Russia: Israel Shot Down Plane 09/18 06:25
MOSCOW (AP) -- A Russian reconnaissance aircraft was brought down by a
Syrian missile over the Mediterranean, killing all 15 people on board, the
Russian defense ministry said Tuesday. It blamed Israel for the crash, saying
the plane was caught in the crossfire as four Israeli fighters attacked targets
in northwestern Syria.
The Russian military said that the Il-20 reconnaissance aircraft was hit 35
kilometers (22 miles) offshore late Monday as it was returning to its home base
"The Israeli pilots were using the Russian aircraft as a shield and pushed
it into the line of fire of the Syrian defense," Ministry spokesman Maj. Gen.
Igor Konashenkov said in a statement.
Defense Minister Sergei Shoigu called his Israeli counterpart, Avigdor
Lieberman, later on Tuesday to say that Israel is "fully to blame" for the
deaths, the ministry said.
The military said Israel did not warn it of its operation over Latakia
province until one minute before the strike, which did not give the Russian
plane enough time to escape.
Both the Israeli military and Israel's Foreign Ministry declined comment on
the Russian claim.
The Russian Defense Ministry said a recovery operation in the Mediterranean
Sea is underway and that it has already located the wreckage in the sea and has
retrieved some bodies and some fragments of the plane.
The Kremlin sounded cautious in the aftermath of the attack, refusing to
comment on a potential row with Israel.
Dmitry Peskov, spokesman for President Vladimir Putin, told reporters that
the Kremlin is "analyzing the situation" and does not want to speak further at
For several years, Israel and Russia have maintained a special hotline to
prevent their air forces from clashing in the skies over Syria. Israeli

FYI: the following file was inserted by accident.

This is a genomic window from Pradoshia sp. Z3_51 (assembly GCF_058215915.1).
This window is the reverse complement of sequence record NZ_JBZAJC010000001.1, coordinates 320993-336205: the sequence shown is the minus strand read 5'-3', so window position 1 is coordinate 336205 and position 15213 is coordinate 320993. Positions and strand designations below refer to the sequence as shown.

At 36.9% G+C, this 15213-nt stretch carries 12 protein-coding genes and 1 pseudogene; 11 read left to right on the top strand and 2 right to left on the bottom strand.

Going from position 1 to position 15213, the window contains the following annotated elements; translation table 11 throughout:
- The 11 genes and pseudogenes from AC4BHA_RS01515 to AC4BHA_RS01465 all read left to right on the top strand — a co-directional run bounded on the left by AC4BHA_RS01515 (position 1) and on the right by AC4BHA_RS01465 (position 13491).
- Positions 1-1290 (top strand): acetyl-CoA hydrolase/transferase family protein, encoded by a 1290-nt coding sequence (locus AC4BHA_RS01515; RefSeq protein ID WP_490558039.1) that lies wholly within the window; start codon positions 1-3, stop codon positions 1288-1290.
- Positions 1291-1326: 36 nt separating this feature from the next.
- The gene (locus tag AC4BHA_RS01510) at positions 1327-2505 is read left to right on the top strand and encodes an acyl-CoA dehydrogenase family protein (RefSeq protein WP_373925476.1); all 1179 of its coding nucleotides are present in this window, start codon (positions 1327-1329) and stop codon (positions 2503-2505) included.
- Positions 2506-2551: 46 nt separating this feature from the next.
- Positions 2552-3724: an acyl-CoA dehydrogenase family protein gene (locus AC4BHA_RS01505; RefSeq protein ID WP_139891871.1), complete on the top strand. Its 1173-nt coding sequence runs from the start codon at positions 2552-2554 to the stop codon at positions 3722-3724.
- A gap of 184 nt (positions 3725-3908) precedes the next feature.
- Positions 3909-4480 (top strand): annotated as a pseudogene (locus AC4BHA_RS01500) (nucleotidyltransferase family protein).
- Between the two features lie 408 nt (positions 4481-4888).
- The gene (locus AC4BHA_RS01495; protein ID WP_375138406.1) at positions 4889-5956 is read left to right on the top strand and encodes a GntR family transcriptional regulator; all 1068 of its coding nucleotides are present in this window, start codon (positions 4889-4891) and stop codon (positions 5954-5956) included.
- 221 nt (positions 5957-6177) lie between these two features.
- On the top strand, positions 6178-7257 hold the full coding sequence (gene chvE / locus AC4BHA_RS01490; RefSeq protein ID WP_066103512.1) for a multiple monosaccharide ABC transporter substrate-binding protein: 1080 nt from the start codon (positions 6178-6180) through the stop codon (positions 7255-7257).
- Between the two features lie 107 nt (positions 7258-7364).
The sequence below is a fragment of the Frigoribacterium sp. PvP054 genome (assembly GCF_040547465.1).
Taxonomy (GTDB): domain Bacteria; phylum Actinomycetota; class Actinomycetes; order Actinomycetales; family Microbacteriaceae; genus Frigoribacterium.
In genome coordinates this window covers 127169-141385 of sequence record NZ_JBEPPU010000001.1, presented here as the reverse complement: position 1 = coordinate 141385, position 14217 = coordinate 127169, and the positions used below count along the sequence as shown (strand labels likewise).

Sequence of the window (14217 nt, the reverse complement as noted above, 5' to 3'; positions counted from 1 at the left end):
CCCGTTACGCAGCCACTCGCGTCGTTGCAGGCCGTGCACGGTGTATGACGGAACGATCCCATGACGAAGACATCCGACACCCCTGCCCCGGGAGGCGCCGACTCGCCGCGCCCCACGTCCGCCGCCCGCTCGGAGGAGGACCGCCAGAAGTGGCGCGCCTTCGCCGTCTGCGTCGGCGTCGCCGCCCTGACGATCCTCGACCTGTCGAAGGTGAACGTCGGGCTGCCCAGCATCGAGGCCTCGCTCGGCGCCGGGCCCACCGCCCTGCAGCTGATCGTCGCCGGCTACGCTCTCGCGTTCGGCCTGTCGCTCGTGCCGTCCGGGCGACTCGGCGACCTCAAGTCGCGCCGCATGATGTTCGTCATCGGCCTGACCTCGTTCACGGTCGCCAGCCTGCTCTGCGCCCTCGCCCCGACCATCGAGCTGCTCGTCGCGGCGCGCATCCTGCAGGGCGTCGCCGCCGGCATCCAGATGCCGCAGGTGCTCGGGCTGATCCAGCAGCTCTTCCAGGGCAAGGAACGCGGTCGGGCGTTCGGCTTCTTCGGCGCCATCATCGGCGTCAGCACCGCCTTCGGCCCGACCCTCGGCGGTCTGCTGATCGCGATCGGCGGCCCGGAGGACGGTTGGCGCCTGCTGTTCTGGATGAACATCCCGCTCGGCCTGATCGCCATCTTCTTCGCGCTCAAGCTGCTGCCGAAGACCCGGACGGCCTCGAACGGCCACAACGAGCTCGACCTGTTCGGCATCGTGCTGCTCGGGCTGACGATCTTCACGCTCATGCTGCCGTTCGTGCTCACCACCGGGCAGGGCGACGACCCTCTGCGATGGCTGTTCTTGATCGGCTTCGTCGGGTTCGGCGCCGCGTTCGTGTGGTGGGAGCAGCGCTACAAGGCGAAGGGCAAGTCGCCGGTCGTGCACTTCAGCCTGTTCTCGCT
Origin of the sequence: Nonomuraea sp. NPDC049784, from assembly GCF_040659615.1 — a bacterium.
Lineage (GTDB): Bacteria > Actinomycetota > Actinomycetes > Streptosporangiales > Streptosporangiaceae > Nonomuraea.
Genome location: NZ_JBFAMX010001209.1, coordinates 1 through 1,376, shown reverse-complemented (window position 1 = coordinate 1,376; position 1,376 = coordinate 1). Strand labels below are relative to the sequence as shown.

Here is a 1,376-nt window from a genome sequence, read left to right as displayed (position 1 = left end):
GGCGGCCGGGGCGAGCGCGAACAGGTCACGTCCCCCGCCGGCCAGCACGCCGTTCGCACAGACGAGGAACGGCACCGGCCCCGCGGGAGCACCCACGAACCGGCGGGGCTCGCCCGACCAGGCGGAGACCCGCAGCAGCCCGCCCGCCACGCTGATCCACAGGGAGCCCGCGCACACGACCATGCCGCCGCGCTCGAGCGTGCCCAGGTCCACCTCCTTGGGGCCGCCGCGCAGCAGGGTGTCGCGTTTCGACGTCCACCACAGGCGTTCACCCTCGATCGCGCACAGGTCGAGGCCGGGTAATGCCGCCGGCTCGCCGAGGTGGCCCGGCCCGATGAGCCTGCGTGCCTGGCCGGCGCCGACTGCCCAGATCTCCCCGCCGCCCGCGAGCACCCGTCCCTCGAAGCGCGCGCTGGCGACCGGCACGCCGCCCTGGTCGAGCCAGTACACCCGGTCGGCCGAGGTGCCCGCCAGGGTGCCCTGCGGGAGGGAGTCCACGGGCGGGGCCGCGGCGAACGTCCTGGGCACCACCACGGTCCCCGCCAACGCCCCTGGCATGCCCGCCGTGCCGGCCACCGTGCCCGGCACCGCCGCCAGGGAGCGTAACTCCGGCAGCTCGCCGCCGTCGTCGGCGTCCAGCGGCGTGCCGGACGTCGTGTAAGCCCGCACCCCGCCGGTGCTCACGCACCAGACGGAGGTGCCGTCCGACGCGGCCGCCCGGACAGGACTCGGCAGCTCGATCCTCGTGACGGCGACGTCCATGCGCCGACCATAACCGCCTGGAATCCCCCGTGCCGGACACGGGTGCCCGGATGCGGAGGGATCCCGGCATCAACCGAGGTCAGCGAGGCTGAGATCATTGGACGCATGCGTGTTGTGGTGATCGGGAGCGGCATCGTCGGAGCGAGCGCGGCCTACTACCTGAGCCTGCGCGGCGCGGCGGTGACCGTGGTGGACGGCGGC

military officials have previously praised its effectiveness.
Russia has been a key backer of Syrian President Bashar Assad and it has two
military bases in the country, including one close to the Mediterranean coast.
Russia's dramatic entry into the Syrian civil war in 2015 in support of the
Syrian government, after a year of airstrikes by the U.S. and its coalition
partners against the Islamic State group, increased the specter of dangerous
confrontations in the skies over Syria.
Turkey's troops are also on the ground in northern Syria and are patrolling
the skies over the region as Ankara seeks to ramp up its influence there and
curb the expansion of Syrian Kurdish-controlled territory.
Israel has refrained from taking sides in the Syrian civil war. But it has
acknowledged carrying out scores of airstrikes against archenemy Iran and its
Shiite proxy Hezbollah.
Israel has also acknowledged attacking Iranian targets some 200 times.
Israel has warned that it will not allow Iran to establish a permanent military
presence in postwar Syria.
Throughout the fighting, Israeli Prime Minister Benjamin Netanyahu has
maintained continuous contact with Russia. Netanyahu frequently travels to
Russia for talks with President Vladimir Putin to discuss the Syria issue.
Sima Shine, a former senior Mossad official and ex-deputy director-general
at the Strategic Affairs Ministry, told Israel's Army Radio station that the
shooting down is problematic both militarily and internally from a Russian
"I think it will impose very serious restriction on Israel's freedom of
activity," she said.
The plane crashed only hours after the leaders of Russia and Turkey reached
an agreement to avert an all-out offensive by government forces to retake
Syria's last remaining rebel stronghold in Idlib.
Putin's spokesman, Dmitry Peskov, on Tuesday called the deal "a landmark and
crucial agreement for Syria's future" and said the shooting down of the plane
will have no impact on that deal.
In Damascus, Syria's foreign ministry welcomed the agreement, while vowing
that it will continue the fight against "terrorism until liberating the last
inch of the Syrian territory, whether through military operations or through
Iran also welcomed the agreement, with Foreign Minister Mohammad Javad Zarif
tweeting: "Diplomacy works."